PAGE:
The 2 concepts are distinguishable because race is immutable while religion is not. Importantly, what is a “religion”. And such protection would extend not just to major religions but perhaps to whatever an adherent might label a religion. I think we could get into bad definitional problems. Our HC has interpreted what a “religion” is in a 1980s Scientology cases (coming I think to opposite conclusion as the House of Lords) – it isn’t satisfactory, surely, that “religion” means a different thing in Australia to the UK (though I’m not sure if that is still the case). I had a PhD student do a thesis on “freedom from religion”and the definition of religion was pretty darn hard to pin down (and in fact was not pinned down). I find it hard to conceive of a definition of religion for the purposes of an equivalent 18c which wouldn’t have arbitrary lines, and perhaps inevitably favour major religions not minor religions.

    Religions normally involve tenets and practices: races as such do not. Sometimes it might be fair to find that those practices are genuinely hateful. Now, criticism of, say, human sacrifice of course is likely to be upheld under s18D, but other things may not be so clear cut. But given the definition of religion, in my view has to be either arbitrary or very wide, many many practices could be involved. Inevitable critiques of those practices will give rise to offence insult etc.

    Ah, I hear you scream, what about s18D? 18D is not a cure-all, because it assumes there is no chilling impact of the law existing in the first place. It assumes there is no hassle in having to raise a defence. I firmly believe that the thing that requires one to find a defence should be prima facie bad enough to attract the law’s attention in the first place. As you know, I don’t think offence and insult re race satisfy that principle; naturally I feel similarly re religion.

    Finally, blasphemy. I would not support the reintroduction of blasphemy laws to protect any religion anywhere. I believe they protect religions as such not religious people. Now, you’re not calling for blasphemy laws. But blasphemy of course does give rise to offence for some adherents of the religion involved. Perhaps some might even call it humiliation, something I have said I am happy to see retained re race in 18c. But I do not wish to have laws that might be used to force people to defend (using 18D) against allegations, essentially, of blasphemy.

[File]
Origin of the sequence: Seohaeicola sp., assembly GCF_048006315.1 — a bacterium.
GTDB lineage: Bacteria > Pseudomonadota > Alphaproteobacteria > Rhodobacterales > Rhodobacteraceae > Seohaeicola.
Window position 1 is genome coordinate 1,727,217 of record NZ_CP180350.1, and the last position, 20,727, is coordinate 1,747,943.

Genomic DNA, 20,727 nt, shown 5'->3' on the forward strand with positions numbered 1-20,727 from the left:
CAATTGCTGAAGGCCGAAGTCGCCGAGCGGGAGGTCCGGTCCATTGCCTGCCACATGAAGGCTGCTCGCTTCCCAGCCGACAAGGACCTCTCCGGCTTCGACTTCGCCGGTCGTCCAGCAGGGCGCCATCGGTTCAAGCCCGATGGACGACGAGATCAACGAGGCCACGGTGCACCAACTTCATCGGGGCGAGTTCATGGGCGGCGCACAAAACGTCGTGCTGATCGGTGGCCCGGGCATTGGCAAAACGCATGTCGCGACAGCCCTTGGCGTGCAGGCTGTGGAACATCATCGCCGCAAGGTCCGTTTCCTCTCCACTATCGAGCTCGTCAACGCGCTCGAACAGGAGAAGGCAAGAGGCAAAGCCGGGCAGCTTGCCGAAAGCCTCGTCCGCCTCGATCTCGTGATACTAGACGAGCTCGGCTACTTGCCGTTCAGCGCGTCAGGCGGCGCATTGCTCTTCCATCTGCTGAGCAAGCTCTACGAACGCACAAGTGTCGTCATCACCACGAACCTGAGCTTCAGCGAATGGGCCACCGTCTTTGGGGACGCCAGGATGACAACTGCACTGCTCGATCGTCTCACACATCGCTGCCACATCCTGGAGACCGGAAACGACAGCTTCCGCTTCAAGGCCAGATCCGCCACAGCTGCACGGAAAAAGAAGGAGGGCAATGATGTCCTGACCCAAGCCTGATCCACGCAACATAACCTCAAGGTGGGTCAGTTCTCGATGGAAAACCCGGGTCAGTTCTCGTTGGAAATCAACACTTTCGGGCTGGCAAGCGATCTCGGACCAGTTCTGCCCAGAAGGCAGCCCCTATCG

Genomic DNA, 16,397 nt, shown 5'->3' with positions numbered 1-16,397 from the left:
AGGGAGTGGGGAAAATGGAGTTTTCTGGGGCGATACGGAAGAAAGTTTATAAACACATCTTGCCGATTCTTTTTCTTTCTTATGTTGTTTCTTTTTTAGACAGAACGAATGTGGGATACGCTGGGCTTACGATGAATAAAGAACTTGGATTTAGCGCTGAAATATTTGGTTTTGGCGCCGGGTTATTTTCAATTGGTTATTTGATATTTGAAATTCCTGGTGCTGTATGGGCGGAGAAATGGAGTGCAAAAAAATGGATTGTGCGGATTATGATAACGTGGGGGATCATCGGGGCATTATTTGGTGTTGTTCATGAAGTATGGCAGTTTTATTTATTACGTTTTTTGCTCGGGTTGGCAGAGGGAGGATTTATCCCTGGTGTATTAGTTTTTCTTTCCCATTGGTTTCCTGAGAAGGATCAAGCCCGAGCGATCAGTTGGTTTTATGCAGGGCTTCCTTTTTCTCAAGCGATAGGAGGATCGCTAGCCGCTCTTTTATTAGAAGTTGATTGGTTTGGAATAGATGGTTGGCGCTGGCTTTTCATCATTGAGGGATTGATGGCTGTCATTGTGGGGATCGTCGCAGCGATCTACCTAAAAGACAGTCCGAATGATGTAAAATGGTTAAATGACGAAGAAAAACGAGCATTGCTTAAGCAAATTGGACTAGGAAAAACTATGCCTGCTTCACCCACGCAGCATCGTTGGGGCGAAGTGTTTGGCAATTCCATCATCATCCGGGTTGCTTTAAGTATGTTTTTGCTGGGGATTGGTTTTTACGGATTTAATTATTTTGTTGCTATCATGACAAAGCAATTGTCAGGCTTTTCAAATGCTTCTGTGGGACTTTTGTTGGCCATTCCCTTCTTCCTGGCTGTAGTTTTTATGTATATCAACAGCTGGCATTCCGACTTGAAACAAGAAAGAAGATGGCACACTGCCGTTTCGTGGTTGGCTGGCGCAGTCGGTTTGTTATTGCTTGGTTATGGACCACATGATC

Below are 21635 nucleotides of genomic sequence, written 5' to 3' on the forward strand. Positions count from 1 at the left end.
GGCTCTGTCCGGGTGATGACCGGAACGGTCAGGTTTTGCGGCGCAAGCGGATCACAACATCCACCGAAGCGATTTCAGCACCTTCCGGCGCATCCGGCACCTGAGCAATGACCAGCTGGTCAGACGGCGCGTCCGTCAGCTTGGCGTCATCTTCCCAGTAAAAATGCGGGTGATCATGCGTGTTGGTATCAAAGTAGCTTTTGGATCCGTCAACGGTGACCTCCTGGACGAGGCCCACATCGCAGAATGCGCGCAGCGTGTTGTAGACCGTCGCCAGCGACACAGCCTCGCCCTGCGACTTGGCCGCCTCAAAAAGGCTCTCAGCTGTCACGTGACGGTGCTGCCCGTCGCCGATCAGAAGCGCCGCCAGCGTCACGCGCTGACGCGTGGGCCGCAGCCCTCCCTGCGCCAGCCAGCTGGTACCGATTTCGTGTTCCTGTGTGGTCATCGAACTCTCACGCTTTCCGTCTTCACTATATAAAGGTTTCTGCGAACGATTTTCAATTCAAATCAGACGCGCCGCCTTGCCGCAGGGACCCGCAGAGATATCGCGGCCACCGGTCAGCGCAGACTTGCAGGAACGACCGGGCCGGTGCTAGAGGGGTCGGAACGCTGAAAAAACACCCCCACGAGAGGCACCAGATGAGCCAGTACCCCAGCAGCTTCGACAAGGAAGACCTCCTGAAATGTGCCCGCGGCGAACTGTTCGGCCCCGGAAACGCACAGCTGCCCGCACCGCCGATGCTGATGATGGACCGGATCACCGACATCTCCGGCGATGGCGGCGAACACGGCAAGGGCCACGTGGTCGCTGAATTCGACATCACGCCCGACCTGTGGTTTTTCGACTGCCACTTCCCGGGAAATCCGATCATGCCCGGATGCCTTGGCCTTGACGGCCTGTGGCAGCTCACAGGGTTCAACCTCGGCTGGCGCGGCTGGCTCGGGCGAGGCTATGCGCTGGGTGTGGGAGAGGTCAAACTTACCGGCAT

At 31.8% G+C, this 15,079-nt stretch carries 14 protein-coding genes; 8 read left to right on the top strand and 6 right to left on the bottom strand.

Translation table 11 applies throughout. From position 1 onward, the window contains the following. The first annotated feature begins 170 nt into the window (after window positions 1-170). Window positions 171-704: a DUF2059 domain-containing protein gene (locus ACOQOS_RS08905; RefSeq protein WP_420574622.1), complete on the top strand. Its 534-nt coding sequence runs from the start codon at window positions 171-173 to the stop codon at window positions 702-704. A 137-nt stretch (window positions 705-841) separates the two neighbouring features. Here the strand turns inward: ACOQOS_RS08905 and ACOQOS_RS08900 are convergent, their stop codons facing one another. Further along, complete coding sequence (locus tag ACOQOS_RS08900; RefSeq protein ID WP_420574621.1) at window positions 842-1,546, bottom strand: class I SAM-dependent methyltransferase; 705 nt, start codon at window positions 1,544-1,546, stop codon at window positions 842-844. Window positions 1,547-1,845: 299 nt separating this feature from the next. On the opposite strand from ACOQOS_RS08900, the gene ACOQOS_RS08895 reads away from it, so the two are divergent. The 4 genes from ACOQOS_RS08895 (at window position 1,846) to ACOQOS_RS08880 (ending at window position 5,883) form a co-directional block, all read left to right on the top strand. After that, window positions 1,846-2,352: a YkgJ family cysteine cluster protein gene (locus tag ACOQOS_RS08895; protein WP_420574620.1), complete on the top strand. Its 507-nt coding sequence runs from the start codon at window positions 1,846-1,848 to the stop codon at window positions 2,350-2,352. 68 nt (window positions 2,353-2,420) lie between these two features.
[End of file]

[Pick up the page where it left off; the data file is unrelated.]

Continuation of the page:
I don’t believe people should be intimidated on the basis of religion, so that addition could be made to the law, alongside a s18D defence. But that is far from your proposal, which is to holus bolus transfer of the existing (and frankly here to stay) 18c to all religions.

    I am not anti-religious. I add that permissible speech in my view is not at all the same thing as desirable speech.

    • Hi Sarah,

      Thanks for your detailed reply. Our positions on this issue (‘Should 18C be extended to religion?’) stem from different background assumptions: I think deliberately (or carelessly) giving offence shouldn’t be tolerated, but you err on the side of free speech.

      My post might lack some clarity. The drive of the argument is that if you support 18C for race, you should support it for religion. Of course, if you don’t support 18C for race, the argument presented is irrelevant.

      For example, your 18D chilling effect example. I’m fine with chilling effects because of my assumption about what things should be endured (i.e. not much without good justification). So the example doesn’t challenge the race to religion entailment.

      Your assertion about religion being mutable, however, is. First, I’m not convinced that religious belief is as mutable as you claim. Try as I might, I can’t bring myself to believe in God. More importantly, it says something ugly that certain kinds of attack are valid simply because the victim could change their status. It looks a lot like: ‘If people didn’t want to be persecuted for being homosexual, they have the choice to keep their sexuality hidden.’ In a pluralistic society, we should be encouraging people to celebrate their identity, even if they consciously chose some or all aspects of that identity.

      • Nothing I’ve said indicates that religion should be hidden. At least I hope that isn’t the implication. It was part of an argument to distinguish why one might plausibly support 18c for race but not religion. I add there were also arguments about definition as well as tenets/practices, which aren’t as relevant to race. I do acknowledge that thorny issues can arise over the definition of a race, which may be less thorny given that race is added ethnicity and national origin in the legislation. And those thorny definitional issues I think are far worse viz religion than race. As I cannot see how any “definition” would be non arbitrary, and would not favour major religions.

        On chilling effects we will have to agree to disagree. But whereas chilling effects over things that might be potentially racially offensive may not be such a societal negative (leaving aside questions of individual human rights), I think chilling effects over potentially offensive things about religious practices could be a major societal negative.

  2. Interesting conversation.

    If religious beliefs were added to s18c, would it also be fair to add political beliefs?

    Should the law extend to religions such as Falun Gong, Aladura, Eckankar, Asatru and BOTA?